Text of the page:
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Four Playful Animals: Strategy For Kumite

By Kate Barrett Stewart

Freefighting in karate (kumite) can be intimidating, especially if students are new, relatively small, or women. Often these students feel that they are easily bullied by larger, stronger opponents or those with a longer reach.

I learned about the Four Playful Animals Model while attending a National Women's Martial Arts Seminar a number of years ago. Since then I have had a lot of fun using it with my students. It has also helped my own fighting skills.

In this model the bear and crane represent two typical adversaries while the snake and the praying mantis represent opposing strategies. The model prompts students to analyze the relative reach, strengths and weakness of opponents and to adjust their own fighting strategies accordingly.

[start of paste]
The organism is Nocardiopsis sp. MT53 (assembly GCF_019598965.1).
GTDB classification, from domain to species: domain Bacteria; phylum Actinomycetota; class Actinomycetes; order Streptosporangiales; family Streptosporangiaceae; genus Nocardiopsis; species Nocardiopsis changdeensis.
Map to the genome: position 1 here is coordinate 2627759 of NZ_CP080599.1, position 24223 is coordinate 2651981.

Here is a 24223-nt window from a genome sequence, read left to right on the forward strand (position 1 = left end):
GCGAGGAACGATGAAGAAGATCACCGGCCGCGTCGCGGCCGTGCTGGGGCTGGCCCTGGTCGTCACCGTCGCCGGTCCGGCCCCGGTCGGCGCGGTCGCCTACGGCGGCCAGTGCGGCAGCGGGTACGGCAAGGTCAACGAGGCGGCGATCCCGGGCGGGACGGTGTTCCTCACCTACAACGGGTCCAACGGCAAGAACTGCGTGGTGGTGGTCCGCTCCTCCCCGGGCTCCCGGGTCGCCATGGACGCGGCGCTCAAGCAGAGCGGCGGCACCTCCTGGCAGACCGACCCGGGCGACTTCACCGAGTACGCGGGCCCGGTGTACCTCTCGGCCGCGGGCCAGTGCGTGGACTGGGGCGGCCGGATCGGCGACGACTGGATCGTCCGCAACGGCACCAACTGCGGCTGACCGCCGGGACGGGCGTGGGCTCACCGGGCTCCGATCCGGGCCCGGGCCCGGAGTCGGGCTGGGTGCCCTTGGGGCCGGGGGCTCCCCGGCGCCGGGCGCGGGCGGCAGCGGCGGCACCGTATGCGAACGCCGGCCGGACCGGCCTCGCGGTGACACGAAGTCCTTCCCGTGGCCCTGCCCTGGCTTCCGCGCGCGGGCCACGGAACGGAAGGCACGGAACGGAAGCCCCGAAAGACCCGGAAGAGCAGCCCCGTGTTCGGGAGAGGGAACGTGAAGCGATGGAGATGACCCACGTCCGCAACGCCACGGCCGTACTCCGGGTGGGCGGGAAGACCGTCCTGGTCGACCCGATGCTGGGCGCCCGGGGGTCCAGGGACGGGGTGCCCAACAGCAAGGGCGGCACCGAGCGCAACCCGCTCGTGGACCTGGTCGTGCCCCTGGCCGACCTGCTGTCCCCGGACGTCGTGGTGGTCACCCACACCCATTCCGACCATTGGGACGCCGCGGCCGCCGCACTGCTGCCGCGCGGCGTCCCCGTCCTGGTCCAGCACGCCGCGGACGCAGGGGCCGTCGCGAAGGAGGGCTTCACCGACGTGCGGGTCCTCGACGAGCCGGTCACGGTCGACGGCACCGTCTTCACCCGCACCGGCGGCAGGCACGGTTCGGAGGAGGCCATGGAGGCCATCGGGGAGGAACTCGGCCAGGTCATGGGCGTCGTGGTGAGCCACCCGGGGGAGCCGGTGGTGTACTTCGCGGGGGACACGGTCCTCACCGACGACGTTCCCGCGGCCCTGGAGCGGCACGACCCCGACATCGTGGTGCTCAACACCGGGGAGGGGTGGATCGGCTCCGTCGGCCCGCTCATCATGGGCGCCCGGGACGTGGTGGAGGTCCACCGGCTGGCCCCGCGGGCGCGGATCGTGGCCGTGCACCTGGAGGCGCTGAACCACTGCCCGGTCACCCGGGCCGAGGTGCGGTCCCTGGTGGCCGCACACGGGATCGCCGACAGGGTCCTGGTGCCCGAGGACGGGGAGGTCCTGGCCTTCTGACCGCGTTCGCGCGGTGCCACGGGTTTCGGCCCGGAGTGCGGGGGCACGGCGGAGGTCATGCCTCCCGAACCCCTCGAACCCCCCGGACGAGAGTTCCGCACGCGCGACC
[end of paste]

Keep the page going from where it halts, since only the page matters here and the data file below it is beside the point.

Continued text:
The model is helpful for all students. If they are small, have a short reach or are not very strong, the model teaches a strategy that can be used against bigger, stronger opponents or those with a longer reach. Bigger, stronger students can benefit too. Often they fight the same group of students in their dojo and adopt a single fighting style that seems to work. They get stuck in a strategy. They don't recognize that there are opponents bigger, or more powerful than themselves who could use their own strategy against them. Thus the model teaches these students also to analyze, think and be more flexible in approach. Learning the model actually makes freefighting more fun too, because if you always fight the same way you get stale. If, on the other hand, you try different techniques, different combinations, different attitudes, then freefighting stays fresh.